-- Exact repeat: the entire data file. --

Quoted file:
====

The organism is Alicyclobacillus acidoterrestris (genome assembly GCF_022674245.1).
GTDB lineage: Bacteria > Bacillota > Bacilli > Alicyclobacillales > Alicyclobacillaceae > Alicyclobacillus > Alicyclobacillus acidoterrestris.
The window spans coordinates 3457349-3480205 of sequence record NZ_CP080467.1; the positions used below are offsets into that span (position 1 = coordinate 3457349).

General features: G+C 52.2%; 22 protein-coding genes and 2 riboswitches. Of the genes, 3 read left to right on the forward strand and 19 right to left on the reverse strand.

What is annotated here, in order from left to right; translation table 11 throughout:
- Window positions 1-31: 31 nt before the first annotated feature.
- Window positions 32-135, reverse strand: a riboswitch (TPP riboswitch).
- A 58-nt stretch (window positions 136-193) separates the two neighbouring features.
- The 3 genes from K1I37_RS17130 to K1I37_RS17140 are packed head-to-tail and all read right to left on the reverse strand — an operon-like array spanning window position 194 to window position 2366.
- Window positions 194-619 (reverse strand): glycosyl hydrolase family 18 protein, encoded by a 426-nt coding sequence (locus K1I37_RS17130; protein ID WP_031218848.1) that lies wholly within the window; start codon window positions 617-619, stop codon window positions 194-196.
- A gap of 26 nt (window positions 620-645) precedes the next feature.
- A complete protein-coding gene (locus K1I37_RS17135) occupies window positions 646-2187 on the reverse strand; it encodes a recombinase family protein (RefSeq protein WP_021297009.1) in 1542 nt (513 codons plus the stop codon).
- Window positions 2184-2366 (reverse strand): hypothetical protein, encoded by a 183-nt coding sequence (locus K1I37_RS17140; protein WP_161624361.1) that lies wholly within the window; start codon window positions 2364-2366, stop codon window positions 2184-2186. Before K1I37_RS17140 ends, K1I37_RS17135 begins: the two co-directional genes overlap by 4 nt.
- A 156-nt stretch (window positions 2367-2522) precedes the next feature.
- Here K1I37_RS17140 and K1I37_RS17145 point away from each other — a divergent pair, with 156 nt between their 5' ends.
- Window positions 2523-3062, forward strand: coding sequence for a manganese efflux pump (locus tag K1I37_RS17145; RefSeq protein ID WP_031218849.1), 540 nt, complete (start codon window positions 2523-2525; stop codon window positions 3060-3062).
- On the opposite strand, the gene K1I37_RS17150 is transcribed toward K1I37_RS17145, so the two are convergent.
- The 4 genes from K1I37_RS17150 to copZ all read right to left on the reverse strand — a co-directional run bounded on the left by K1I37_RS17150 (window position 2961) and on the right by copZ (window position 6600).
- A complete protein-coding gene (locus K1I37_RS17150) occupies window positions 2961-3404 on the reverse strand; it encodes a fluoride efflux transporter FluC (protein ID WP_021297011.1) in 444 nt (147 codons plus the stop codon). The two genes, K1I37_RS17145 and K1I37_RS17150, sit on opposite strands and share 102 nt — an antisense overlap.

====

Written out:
The organism is Alicyclobacillus acidoterrestris (genome assembly GCF_022674245.1).
GTDB lineage: Bacteria > Bacillota > Bacilli > Alicyclobacillales > Alicyclobacillaceae > Alicyclobacillus > Alicyclobacillus acidoterrestris.
The window spans coordinates 3457349-3480205 of sequence record NZ_CP080467.1; the positions used below are offsets into that span (position 1 = coordinate 3457349).

General features: G+C 52.2%; 22 protein-coding genes and 2 riboswitches. Of the genes, 3 read left to right on the forward strand and 19 right to left on the reverse strand.

What is annotated here, in order from left to right; translation table 11 throughout:
- Window positions 1-31: 31 nt before the first annotated feature.
- Window positions 32-135, reverse strand: a riboswitch (TPP riboswitch).
- A 58-nt stretch (window positions 136-193) separates the two neighbouring features.
- The 3 genes from K1I37_RS17130 to K1I37_RS17140 are packed head-to-tail and all read right to left on the reverse strand — an operon-like array spanning window position 194 to window position 2366.
- Window positions 194-619 (reverse strand): glycosyl hydrolase family 18 protein, encoded by a 426-nt coding sequence (locus K1I37_RS17130; protein ID WP_031218848.1) that lies wholly within the window; start codon window positions 617-619, stop codon window positions 194-196.
- A gap of 26 nt (window positions 620-645) precedes the next feature.
- A complete protein-coding gene (locus K1I37_RS17135) occupies window positions 646-2187 on the reverse strand; it encodes a recombinase family protein (RefSeq protein WP_021297009.1) in 1542 nt (513 codons plus the stop codon).
- Window positions 2184-2366 (reverse strand): hypothetical protein, encoded by a 183-nt coding sequence (locus K1I37_RS17140; protein WP_161624361.1) that lies wholly within the window; start codon window positions 2364-2366, stop codon window positions 2184-2186. Before K1I37_RS17140 ends, K1I37_RS17135 begins: the two co-directional genes overlap by 4 nt.
- A 156-nt stretch (window positions 2367-2522) precedes the next feature.
- Here K1I37_RS17140 and K1I37_RS17145 point away from each other — a divergent pair, with 156 nt between their 5' ends.
- Window positions 2523-3062, forward strand: coding sequence for a manganese efflux pump (locus tag K1I37_RS17145; RefSeq protein ID WP_031218849.1), 540 nt, complete (start codon window positions 2523-2525; stop codon window positions 3060-3062).
- On the opposite strand, the gene K1I37_RS17150 is transcribed toward K1I37_RS17145, so the two are convergent.
- The 4 genes from K1I37_RS17150 to copZ all read right to left on the reverse strand — a co-directional run bounded on the left by K1I37_RS17150 (window position 2961) and on the right by copZ (window position 6600).
- A complete protein-coding gene (locus K1I37_RS17150) occupies window positions 2961-3404 on the reverse strand; it encodes a fluoride efflux transporter FluC (protein ID WP_021297011.1) in 444 nt (147 codons plus the stop codon). The two genes, K1I37_RS17145 and K1I37_RS17150, sit on opposite strands and share 102 nt — an antisense overlap.